Deck the halls with a Virginia-grown Christmas tree
Despite a year of wet weather, Christmas tree hunters can expect to find a good selection of fresh evergreens.
John Carroll, vice president of the Virginia Christmas Tree Growers Association, grows five varieties of Christmas trees at Claybrooke Christmas Tree Farm, a choose-and-cut operation in Louisa County.
“It has been a challenge with the wet weather, saturated soils, localized flooding and scheduling field work. The good news is growth and color on our trees is the best we’ve had in years. Our customers will be buying very fresh, well-hydrated trees,” Carroll remarked.
Virginia’s Christmas tree growers rank among the top producers in the nation, and harvest sales contribute approximately $7.5 million to the state’s economy, according to the National Agricultural Statistics Service.
Carroll’s farm has been in operation for more than 30 years and has been increasing production over the past five.
“Some of the tree farms in our market area have scaled back or retired, so we are experiencing a significant increase in sales. This, combined with a movement that favors locally produced fresh farm products, (has led to) brisk sales the last few years,” Carroll added.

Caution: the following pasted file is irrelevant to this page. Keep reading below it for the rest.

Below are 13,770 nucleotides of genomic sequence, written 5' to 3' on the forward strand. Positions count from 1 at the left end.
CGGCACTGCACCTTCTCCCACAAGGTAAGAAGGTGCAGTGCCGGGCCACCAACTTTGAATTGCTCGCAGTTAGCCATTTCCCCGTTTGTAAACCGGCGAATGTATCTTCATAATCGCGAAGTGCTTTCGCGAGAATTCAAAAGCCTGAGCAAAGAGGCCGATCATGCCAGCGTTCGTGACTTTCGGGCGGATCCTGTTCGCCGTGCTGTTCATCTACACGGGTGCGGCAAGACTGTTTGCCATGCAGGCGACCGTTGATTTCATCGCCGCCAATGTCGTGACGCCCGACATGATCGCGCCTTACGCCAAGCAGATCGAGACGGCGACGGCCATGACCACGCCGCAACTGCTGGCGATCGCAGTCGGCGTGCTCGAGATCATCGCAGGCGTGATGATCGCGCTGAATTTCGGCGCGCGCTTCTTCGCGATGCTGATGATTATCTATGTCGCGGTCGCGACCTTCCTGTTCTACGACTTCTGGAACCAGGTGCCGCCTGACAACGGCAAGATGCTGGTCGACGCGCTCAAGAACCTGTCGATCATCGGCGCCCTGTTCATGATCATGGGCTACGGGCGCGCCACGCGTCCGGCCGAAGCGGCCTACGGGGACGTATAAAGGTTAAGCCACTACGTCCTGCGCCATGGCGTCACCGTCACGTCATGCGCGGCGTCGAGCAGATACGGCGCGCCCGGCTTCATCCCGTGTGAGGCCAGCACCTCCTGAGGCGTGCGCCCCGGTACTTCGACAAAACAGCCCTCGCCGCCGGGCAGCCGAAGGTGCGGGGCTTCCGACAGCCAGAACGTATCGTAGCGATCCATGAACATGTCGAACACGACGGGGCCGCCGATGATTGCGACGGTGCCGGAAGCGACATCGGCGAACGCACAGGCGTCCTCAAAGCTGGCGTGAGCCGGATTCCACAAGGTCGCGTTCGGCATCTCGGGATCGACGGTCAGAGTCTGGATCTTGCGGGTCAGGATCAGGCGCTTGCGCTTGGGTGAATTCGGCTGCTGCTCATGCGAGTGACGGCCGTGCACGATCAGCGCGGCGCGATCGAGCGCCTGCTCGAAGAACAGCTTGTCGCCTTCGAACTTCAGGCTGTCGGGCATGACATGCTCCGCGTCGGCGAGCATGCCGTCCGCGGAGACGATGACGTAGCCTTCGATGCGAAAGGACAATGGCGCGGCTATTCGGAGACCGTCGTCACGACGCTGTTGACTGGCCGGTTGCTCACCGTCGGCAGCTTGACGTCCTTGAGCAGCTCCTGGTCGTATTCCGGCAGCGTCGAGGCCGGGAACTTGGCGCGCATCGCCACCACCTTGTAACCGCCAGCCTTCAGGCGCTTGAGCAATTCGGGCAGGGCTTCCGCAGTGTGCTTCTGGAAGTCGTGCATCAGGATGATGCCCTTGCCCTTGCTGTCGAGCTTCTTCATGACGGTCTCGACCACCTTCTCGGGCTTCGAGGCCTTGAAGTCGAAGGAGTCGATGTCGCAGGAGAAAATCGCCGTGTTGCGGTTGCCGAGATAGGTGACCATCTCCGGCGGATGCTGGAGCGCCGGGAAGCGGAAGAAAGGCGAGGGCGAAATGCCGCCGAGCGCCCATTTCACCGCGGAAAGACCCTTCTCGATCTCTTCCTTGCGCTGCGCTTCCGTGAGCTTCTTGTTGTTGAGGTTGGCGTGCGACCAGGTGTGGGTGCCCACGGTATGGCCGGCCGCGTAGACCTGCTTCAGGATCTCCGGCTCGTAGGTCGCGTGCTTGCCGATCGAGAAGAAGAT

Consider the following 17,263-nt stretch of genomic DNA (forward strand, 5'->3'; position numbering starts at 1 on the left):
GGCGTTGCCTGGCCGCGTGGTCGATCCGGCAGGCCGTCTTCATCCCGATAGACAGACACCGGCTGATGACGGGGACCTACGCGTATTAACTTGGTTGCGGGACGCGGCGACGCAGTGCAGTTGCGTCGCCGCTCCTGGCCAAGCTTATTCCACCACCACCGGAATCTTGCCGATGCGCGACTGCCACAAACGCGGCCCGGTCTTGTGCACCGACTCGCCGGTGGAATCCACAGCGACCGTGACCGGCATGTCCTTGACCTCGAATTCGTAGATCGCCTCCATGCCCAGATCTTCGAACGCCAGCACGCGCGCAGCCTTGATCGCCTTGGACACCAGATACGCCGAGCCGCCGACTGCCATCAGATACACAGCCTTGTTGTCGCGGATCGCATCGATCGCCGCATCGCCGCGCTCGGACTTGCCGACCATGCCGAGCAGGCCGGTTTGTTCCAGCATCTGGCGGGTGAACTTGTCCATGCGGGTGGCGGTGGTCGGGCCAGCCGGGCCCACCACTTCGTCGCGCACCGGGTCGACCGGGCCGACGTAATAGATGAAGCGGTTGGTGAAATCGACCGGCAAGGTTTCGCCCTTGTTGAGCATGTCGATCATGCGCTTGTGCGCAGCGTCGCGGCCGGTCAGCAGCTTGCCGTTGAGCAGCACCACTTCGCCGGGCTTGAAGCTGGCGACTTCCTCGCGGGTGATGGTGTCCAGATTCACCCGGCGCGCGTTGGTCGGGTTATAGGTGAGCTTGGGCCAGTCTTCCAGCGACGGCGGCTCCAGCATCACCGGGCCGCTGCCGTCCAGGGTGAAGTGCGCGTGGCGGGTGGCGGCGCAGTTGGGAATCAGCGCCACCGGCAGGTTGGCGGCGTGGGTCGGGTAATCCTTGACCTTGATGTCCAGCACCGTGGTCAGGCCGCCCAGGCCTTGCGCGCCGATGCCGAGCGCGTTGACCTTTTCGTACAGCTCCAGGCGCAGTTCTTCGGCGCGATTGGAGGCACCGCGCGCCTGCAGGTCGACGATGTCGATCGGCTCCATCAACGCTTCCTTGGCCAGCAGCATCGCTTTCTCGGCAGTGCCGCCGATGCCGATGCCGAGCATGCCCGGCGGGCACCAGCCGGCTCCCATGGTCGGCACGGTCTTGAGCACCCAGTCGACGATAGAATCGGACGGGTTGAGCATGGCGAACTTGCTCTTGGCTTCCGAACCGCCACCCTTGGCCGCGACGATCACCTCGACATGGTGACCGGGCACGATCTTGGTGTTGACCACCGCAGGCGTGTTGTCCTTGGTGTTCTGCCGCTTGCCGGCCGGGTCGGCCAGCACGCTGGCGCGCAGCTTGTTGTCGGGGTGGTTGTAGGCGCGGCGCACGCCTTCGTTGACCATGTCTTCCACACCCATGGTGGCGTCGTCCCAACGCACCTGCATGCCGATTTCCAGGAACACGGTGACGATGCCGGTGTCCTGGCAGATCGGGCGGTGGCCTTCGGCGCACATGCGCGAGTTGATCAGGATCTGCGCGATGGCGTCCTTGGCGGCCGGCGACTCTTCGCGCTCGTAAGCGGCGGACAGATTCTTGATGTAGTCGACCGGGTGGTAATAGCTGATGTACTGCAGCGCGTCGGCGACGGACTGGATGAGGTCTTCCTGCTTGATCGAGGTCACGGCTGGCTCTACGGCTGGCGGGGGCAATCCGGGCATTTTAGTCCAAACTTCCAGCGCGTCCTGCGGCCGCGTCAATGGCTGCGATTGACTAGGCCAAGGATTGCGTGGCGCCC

Virginians have ready access to many varieties of fresh, locally grown Christmas trees, noted Tony Banks, a commodity marketing specialist for Virginia Farm Bureau Federation, “Whether we want the experience of visiting a pick-and-cut tree farm or the convenience of selecting a tree at a local retailer, we can count on having a variety of tree types, shapes and sizes to match with our holiday decorating needs.”
In addition, purchasing a Virginia tree supports local agriculture and contributes to a healthy environment.
“Real Christmas trees are grown on farms like any other crop, so they’re renewable. Often, they’re grown on soils not suitable for other crops and can provide soil stabilization and cover for wildlife,” Banks noted.
According to the VCTGA, more than 7 million Christmas trees grow in Virginia, and the top-selling varieties are the balsam, Douglas and Fraser firs, as well as Scotch, Virginia and white pines.
Christmas tree farms preserve green space, and each acre provides daily oxygen for 18 people, the association notes on its website.